The hammer falls on lot number 449.
Almost like clock work a bid card is raised in the air and the auctioneer scrambles to find the lucky number among the long list to announce to the waiting crowd.
Pens ferociously hit the dotted line inside the sale catalogue to jot down the name of the lucky buyer in the seconds of silence before the next sire enters the ring.
For decades this has been a longstanding form of recognition at auctions but it seems the tradition is fast becoming non-existent as vendors look to protect their business from the public eye.
They want to keep their clients under wraps for fear that other breeders or livestock buyers may encroach on their territory.
Likewise there are producers who don't want stud principals noticing them changing their genetics.
Growing up, if we couldn't find my younger brother you'd usually find him sitting amongst piles of completed sale catalogues and Droughtmaster Magazines dating back 50 years.
The skyrocketing value of the seedstock industry means the term 'public auction' is slowly fading too.
He would spend hours every afternoon studying the archives, memorising sire lines and noting the big spenders or the commercial players of the time.
It seems to me those days are long gone.
The stakes are so high in the seedstock game that we've lost sight of the pillars of trust, collaboration and community this industry was built on.
How often have you heard of somebody buying through an online platform while they stand around a sale ring so nobody can see their bids or hear their name called?
Under the Australian Livestock and Property Agents Association (ALPA) terms and conditions the successful bidder at a livestock auction must give the auctioneer either the purchaser's name, bid card number or the name of the person on whose behalf the bid was made and the property identification code.
It might not seem like a big deal but the loss of this information can affect a number of things.
Easily one of the most significant is stud sale reports.
Traditionally the Bible of the Bush was the go to place for the latest results of bull and ram sales.
With the rise of social media platforms, Facebook, Twitter and live blogs provided an instantaneous means to filling the sale cravings.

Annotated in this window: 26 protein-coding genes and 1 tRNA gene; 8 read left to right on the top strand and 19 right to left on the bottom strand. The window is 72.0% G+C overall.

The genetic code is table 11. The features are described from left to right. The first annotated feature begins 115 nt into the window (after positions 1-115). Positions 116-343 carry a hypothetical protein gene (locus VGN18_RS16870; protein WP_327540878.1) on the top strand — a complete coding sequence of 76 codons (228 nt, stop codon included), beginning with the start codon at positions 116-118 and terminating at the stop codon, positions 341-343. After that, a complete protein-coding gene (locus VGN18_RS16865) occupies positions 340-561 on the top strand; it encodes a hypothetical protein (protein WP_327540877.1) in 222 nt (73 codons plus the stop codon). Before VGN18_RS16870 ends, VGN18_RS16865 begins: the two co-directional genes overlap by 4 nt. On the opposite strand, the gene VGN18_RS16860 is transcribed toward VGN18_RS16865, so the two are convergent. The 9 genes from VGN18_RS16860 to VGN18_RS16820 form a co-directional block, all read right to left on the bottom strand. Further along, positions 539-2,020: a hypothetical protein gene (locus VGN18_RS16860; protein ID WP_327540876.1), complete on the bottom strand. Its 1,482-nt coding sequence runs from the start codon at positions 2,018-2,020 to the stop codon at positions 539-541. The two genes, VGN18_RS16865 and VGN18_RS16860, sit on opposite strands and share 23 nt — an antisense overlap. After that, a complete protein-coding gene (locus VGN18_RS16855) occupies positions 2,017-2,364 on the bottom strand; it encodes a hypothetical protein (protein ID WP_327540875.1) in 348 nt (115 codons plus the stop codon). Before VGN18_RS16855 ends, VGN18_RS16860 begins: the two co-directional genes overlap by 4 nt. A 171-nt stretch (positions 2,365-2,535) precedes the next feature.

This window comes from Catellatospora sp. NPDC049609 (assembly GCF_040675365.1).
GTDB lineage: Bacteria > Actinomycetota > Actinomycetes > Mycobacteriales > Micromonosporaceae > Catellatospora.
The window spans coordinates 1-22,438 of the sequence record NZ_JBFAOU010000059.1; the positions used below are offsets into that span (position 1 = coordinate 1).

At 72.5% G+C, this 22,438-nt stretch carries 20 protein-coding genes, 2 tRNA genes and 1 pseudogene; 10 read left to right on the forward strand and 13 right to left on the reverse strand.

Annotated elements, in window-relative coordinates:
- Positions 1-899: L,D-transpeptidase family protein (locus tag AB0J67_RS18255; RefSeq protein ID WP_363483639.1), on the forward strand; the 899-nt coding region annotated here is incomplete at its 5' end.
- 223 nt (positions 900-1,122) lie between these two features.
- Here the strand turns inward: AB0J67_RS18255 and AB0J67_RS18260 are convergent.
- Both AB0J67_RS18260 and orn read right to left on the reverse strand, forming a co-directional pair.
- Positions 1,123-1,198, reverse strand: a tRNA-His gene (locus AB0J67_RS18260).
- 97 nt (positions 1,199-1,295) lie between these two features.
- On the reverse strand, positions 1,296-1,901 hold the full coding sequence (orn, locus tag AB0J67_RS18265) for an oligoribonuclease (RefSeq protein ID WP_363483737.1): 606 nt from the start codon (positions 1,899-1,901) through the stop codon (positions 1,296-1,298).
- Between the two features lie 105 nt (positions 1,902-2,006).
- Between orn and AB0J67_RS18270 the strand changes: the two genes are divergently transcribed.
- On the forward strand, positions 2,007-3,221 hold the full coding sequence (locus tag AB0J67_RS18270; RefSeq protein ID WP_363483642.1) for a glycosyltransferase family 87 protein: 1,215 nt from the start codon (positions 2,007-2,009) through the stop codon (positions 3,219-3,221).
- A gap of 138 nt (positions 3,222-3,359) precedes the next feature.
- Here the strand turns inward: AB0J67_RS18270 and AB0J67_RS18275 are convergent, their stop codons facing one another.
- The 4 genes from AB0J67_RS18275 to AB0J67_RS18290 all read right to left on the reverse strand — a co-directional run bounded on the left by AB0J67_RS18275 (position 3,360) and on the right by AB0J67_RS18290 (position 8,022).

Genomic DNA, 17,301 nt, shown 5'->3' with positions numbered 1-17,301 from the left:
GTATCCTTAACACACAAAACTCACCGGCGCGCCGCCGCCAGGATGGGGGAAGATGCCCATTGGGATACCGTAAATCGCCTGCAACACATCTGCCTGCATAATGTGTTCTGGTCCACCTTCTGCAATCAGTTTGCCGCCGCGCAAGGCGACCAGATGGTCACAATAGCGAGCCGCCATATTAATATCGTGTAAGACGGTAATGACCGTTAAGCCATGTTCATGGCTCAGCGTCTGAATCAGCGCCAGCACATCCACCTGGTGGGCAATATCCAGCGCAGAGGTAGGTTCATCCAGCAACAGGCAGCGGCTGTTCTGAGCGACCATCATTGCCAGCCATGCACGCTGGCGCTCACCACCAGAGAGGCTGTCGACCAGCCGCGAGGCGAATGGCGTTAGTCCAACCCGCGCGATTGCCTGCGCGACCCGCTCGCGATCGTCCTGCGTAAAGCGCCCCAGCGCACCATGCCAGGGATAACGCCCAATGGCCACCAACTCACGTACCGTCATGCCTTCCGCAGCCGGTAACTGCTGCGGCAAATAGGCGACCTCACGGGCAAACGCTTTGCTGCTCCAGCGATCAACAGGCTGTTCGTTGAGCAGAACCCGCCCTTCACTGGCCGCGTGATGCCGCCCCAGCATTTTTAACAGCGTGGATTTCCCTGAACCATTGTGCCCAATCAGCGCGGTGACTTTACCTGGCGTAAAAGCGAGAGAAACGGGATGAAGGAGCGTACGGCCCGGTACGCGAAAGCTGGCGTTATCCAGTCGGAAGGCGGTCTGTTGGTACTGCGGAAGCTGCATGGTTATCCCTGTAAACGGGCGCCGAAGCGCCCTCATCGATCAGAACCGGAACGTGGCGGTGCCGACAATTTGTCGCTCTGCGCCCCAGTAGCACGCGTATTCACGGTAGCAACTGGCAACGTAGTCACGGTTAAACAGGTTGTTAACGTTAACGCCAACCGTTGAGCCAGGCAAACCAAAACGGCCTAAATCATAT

Every week without fail my parents buy the Queensland Country Life newspaper (the sister masthead to The Land in Qld).
They are serial page flickers - I've seen it for myself - but they always stop at the stud sale reports to find out two things - who bought it and for how much?
Unfortunately the change is already happening.
I've seen a private saleyards wipe all the vendor names from their market reports and only include the nearest town to where the animals had come from.
Have you ever thought how withholding this information could stall the progress of other herds?
Seedstock genetics, particularly those that reach record-breaking levels, are worth celebrating and producers should have their eyes on the influence those top animals have on other herds.
How can they inquire about semen or stay aware of his progress in the future if nobody knows where he went?
Meat and Livestock Australia's National Livestock Genetic Consortium is working towards doubling the rate of genetic gain in the commercial value chain by 2022.
Now more than ever producers should be working together, not locking their front gates.
Because when the hammer falls at auction, the bid card is raised and pens move ferociously inside catalogues, it should be a cause for celebration and excitement.
Let's celebrate the years of decision making that goes into breeding top stock and relish in the excitement for how those genetics could build another business.
Taking Stock is a fortnightly column written by The Land team members.